Author: Tronserve admin
Wednesday 4th August 2021 01:57 PM
Centrifugal Iso-finishing Technology
Centrifugal barrel finishing (CBF) is a high-energy finishing method, which has come into widespread acceptance in recent years. Similar in some respects to barrel finishing, in that a drum-type container is partially filled with media and set in motion to create a sliding action of the contents, CBF is different from other finishing methods in some significant ways. Among these are the high pressures developed in terms of media contact with parts, the unique sliding action induced by rotational and centrifugal forces, and accelerated abrading or finishing action. As is true with other high energy processes, because time cycles are much abbreviated, surface finishes can be developed in minutes, which might tie up conventional equipment for many hours.
The principle behind CBF is relatively straightforward. Opposing barrels or drums are positioned circumferentially on a turret. (Most systems have either two or four barrels mounted on the turret; some manufacturers favor a vertical and others a horizontal orientation for the turret.) As the turret rotates at high speed, the barrels are counter-rotated, creating very high G-forces or pressures, as well as considerable media sliding action within the drums. Pressures as high as 50 Gs have been claimed for some equipment. The more standard equipment types range in size from 1 ft3 (30 L) to 10 ft3, although much larger equipment has been built for some applications.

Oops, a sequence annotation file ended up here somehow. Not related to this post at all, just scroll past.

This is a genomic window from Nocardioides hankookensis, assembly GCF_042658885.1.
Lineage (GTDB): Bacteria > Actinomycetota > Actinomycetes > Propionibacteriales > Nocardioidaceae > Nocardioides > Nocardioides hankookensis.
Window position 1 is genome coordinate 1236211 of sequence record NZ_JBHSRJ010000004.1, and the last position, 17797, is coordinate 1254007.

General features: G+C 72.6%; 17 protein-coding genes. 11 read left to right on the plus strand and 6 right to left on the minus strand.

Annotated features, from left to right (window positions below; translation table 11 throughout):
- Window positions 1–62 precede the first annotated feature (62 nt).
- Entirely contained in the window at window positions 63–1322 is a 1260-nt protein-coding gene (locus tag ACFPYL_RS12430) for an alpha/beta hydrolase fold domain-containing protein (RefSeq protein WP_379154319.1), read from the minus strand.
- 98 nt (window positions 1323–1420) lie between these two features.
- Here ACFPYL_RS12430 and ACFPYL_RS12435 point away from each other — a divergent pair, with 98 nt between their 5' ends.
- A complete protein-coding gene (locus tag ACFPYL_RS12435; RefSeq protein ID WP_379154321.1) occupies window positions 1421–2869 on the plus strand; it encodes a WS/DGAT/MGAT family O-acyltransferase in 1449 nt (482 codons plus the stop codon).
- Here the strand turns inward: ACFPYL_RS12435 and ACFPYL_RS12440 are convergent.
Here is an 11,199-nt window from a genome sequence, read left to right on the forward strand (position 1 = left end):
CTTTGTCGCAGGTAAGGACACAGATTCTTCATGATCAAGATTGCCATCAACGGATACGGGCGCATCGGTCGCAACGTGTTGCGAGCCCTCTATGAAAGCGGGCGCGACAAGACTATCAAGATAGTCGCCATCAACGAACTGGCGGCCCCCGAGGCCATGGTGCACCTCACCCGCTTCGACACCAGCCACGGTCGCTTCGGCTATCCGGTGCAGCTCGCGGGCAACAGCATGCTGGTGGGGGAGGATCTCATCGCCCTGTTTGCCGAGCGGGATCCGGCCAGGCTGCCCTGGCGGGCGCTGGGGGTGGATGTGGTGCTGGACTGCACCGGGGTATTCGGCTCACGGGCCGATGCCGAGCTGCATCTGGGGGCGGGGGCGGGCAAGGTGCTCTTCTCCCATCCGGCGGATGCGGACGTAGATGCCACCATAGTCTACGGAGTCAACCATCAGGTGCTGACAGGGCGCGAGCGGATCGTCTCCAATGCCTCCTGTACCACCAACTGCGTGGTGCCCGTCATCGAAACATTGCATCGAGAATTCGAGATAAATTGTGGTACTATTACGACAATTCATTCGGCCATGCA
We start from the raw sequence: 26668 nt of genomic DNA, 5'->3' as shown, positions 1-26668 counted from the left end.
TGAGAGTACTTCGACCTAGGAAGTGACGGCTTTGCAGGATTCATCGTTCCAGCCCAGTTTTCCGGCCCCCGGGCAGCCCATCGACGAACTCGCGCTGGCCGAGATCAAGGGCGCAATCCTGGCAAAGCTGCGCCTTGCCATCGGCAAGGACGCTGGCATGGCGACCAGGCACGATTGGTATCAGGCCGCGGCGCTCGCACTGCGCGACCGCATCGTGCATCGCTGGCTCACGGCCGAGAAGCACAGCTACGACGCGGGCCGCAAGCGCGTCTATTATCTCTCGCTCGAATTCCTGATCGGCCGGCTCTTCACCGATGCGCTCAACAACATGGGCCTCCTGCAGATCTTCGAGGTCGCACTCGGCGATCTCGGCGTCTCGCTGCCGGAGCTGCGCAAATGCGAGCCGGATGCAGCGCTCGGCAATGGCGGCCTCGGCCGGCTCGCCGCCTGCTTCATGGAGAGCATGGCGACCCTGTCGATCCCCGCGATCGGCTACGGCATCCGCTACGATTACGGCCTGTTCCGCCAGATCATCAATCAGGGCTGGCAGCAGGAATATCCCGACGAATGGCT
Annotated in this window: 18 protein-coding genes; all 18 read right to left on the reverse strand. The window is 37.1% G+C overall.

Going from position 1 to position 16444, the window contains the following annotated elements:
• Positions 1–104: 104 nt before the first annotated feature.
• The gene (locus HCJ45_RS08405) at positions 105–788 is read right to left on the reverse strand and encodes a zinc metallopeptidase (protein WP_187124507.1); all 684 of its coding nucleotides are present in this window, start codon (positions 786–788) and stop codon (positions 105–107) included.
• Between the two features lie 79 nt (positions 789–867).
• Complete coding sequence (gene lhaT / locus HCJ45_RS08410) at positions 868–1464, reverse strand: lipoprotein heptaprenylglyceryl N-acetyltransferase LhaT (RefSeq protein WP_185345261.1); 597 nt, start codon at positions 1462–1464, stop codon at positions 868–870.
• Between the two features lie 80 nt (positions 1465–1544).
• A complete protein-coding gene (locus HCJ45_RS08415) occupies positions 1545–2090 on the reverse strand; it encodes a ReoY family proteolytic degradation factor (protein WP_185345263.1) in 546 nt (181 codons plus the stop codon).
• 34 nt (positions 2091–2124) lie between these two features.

Media used in these types of processes tend to be a great deal smaller than the common sizes chosen for the barrel and vibratory processes. The smaller media, in such a high-pressure environment, are capable of performing much more work than would be the case in lower energy equipment. They also enhance access to all areas of the part and contribute to the ability of the equipment to develop very fine finishes. In addition to the ability to produce meaningful surface finish effects rapidly, and to produce fine finishes, CBF has the ability to impart compressive stress into critical parts that require extended metal fatigue resistance. Small and more delicate parts can also be processed with confidence, as the unique sliding action of the process seems to hold parts in position relative to each other, and there is generally little difficulty experienced with part impingement. Dry process media can be used in certain types of equipment and is used for light deburring, polishing, and producing very refined polished super-finishes. CBF equipment’s strong suit is the ability to develop surface finishes that may require over-lengthy time cycles in conventional equipment and the ability to develop a wide range of special surface finishes required for demanding and critical applications. In many cases, the surface finish it develops will have a material effect on the wear resistance, fatigue failure resistance and functional performance of cooperating parts.